Flying Away...on Endings and Beginnings
No, I didn't go down memory lane just then. I was pragmatic and discreetly approached Wendy, one of his awesome and amazing teachers. "Just so I know, are you going to be telling the kids today about Monday?" She gave me a squeeze and told me that no, they'd be doing it Monday, the day that the older kids are 'flying away'.
The Garden's Noise Preschool has a lovely tradition at the end of their year together. They hatch chrysalids in a butterfly enclosure which they later release when their wings are dry. Then, the week before school ends, the children who will return paint silk scarves for the non-returning kids. Some will go to Kindergarten, some might move out of town to a new school or go to pre-K. If you are a kid who won't be coming back next year, you get to 'fly away'. I've been fortunate enough to be connected with this school, in some capacity or another, over the past ten years, and I've been to a couple of these ceremonies, which put a lump in my throat at all the beauty and kindness and community I experienced. I am sure I will be pretty darn weepy, as I am right now, truth be told.
One blessing in all of this is that Kiddo will be able to enjoy his weekend without the anxiety and worry of 'what is going to happen'. I know I've touched on this before, so I won't go into it too much, just to say that I've been so incredibly pleased with how the teachers at the preschool have been so supportive of our children and the families, and how I love that their priorities are so respectful of our kids. When Kiddo's complained about having to go to school this week, I've gently reminded him that summer is coming up and we'll have a lot more stay at home days, but that's the extent to which that conversation has gone.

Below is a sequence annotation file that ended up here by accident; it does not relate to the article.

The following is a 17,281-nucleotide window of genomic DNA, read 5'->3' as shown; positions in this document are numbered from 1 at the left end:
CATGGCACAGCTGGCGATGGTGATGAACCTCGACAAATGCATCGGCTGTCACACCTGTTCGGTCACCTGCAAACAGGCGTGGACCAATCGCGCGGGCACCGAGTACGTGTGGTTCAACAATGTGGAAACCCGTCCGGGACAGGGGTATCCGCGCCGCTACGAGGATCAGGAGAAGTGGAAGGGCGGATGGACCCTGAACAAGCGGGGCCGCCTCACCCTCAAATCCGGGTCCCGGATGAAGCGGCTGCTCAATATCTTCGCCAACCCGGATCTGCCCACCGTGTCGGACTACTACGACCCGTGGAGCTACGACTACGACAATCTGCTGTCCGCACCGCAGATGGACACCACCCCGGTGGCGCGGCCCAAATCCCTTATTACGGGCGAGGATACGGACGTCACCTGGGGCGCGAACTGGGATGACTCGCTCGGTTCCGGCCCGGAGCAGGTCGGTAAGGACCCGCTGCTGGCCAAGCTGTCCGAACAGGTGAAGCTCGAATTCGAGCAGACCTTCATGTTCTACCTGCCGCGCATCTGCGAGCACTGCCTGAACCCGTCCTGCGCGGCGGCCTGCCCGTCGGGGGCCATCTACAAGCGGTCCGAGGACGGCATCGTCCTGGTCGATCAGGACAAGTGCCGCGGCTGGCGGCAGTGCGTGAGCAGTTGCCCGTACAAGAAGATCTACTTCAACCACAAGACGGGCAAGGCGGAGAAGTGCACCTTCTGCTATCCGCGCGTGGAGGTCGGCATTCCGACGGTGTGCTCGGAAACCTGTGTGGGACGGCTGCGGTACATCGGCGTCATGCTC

What I'll miss most will be the cocoon of Kiddo's little school. From the first, director/teacher Michele and teachers Diane and Wendy have worked hard to make the preschool a place of acceptance and friendship. They have done this successfully through loving guidance and much social coaching, around well-chosen activities which have engaged the children's sense of wonder and allowed their thoughts and creativity to blossom. The general tone of the parent population, too, is more or less 'thoughtful', and so this isn't the group of kids that would be teaching my son new, exciting illicit words or the plot of Star Wars or Ironman or Transformers or other more scintillating (read: not age-appropriate) stories. Most of his preschool friends are still enamored with Winnie the Pooh, ladybugs, spontaneous fantasy play and the natural world. Our world is going to be totally rocked by some of the more worldly families we'll meet in kindergarten.
Can't I just shrink him back down and throw him in the baby carrier on my back and protect him forever?
Most parents have already had this experience, sending their children off to daycare or preschool, out into the world with adults who aren't family, who weren't a truly known quantity--- and they did fine with this, I know. However, this is a bit delayed for me, because like the moms in Nostalgia Land, I never had to let my son go out beyond what was 'family' to me. Knowing the Diane, Wendy and Michele for so long had made them already 'family'. The Garden's Noise Preschool was more or less an extension of our own home and backyard... so close we could walk there every day, as familiar to me as my own home, in so many ways. The teachers are the other honorary aunties in my life, the wise women who have helped us to get Kiddo to sleep in his own room, to become comfortable enough to play with other children, and to grow into the fun little boy we have now.
My connection with them is not severed; they are a great resource for me as well, and when I step back into my teaching shoes again, it will be them that I turn to for professional advice. Until then, I move into summer with a sense of acceptance and a willingness to let our days come as they will. There's no hurry to hold onto anything-- it's a spiritual truism that we cannot receive with a closed hand, so I will keep my heart and hands open, so that I might catch whatever goodness life throws to us.